Keep Calm and Carry On to Windows 10

Paul Griffiths

OK…I admit it. My laptop is still running Windows 7. Don’t get me wrong, I like Windows 7. But it is long overdue that the productivity tool I use daily should really be running the latest offering from those people at Redmond.

I’m not going to blame our corporate IT folk for holding me back, they have to look after everyone in the company and make sure all applications we use are compatible with any new operating system before rolling it out. That is not a trivial task.

When I listen to the customers I meet responding to my question about what version of Windows desktop they’re running, they are generally saying the same thing; “We’re on Windows 7 but migrating to Windows 10 over the next few months.” Yes of course there are organisations who have already updated their desktop environment, and the rate of adoption is growing, but many more have yet to make the move.

But why am I interested to know? There are perhaps a number of reasons why Windows 10 should be the operating system of choice for those organisations who choose to deploy Microsoft products. One of the main reasons can be summed up in a single word, security.

Secure collaboration as standard

It’s not that Windows 7 is insecure, and before you start, I’m not here to host a debate on security or lack thereof for it or any other OS. But Windows 10 supports some key developments that go beyond what was available with its single digit predecessors. One of the main ones is in the area of user collaboration and file sharing. It traditionally uses a protocol called Server Message Block, more commonly abbreviated simply to “SMB”.

Most companies have already refreshed their Microsoft server infrastructure in the data centres so that they’re running Windows Server 2016. When Windows 10 clients connect to Server 2016 fileservers, they automatically use SMB 3.1.1 which is the latest version of the protocol.

“So what?” I hear you say.

Well, back to the “s” word. With SMB 3.1.1 Microsoft included a feature called “Preauthentication Integrity Check”. Yes, it’s a bit of a mouthful, but in simple terms this is a security mechanism that makes sure there is no “man in the middle” between the client and server. This check is made automatically when the client and server start up a conversation. If there is any evidence of tampering between client and server, the connection is reset and the conversation stopped. A sensible approach.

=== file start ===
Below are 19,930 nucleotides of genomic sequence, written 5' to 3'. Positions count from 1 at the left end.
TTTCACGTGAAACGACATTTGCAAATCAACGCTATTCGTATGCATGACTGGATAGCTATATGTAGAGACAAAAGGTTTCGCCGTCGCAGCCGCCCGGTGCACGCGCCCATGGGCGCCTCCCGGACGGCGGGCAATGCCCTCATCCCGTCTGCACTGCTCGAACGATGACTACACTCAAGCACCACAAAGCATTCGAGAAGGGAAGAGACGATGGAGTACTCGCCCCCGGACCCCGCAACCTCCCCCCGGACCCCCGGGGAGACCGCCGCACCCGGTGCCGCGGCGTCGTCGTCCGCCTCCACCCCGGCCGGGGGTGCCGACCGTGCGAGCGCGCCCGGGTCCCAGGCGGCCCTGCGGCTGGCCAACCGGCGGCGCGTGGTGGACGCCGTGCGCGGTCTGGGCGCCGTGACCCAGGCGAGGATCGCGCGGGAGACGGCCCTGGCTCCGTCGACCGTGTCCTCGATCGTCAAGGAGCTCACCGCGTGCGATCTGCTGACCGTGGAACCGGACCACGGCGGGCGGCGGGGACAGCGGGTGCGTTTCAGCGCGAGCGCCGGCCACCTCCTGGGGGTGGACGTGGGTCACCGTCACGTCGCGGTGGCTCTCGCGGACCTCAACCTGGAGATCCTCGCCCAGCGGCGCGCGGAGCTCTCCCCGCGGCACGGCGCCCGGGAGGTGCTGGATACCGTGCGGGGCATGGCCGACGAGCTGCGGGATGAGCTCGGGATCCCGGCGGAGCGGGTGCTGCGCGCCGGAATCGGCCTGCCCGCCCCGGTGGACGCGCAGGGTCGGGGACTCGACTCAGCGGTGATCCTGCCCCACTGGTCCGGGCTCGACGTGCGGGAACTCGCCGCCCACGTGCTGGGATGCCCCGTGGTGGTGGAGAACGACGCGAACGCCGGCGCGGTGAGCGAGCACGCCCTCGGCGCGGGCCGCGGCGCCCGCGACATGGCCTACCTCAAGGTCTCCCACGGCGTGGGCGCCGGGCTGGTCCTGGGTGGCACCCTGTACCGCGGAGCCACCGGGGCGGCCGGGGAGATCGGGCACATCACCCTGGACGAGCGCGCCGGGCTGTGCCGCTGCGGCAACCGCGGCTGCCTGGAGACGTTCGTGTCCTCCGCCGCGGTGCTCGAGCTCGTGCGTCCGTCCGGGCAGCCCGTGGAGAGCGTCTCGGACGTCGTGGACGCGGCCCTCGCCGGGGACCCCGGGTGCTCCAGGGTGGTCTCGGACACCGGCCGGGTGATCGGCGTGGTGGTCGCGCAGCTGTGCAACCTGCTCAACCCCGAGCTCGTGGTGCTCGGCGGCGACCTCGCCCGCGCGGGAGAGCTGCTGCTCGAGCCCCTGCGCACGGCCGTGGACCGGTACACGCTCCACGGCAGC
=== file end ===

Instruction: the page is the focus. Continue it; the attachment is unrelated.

As a WAN optimisation device that provides layer 7 application acceleration, the Riverbed SteelHead is by design, interacting with the client-server conversation. So, no prizes for guessing what might happen if the SteelHead says or does the wrong thing. The alternative to not getting it right, is for a WAN optimisation device to “pass-through” the SMB 3.1.1 traffic which completely defeats the purpose and means both user productivity and WAN bandwidth consumption are negatively affected. There used to be an option for WAN optimisation devices to force the client and server to negotiate down to SMB1 (a much earlier version of the protocol) thereby avoiding the security checks. But that undermines the whole object of security and Microsoft are not only discouraging this down negotiation, they are actively preventing it within these more recent operating systems. And so they should.

Optimized and secure with Riverbed SteelHead

Why is this important from a WAN optimisation point of view? Quite simply because when you look at the top three applications in your network that are benefitting from WAN optimisation, in my experience, SMB is usually there alongside email and HTTP(S). That’s a significant proportion of the WAN traffic and if it’s not being optimised it means your user productivity is suffering and the unoptimized traffic might mean the WAN bandwidth is becoming congested which will in turn affect all other traffic using the links.

But fear ye not, Riverbed’s close collaboration with Microsoft has meant that, as far back as May 2016, our engineering team have ensured SteelHeads running release 9.2 or later comply with the preauthentication integrity check and can provide true layer 7 optimisation of SMB 3.1.1 traffic without compromising the security between client and server. Both signing and encryption are preserved end to end. So as we might say here in Britain, “Keep Calm and Carry on Collaborating!”

If you aren’t sure whether your SteelHeads are configured correctly to give you this benefit, get in touch with your friendly Riverbed representative. It could be as simple as a few clicks.

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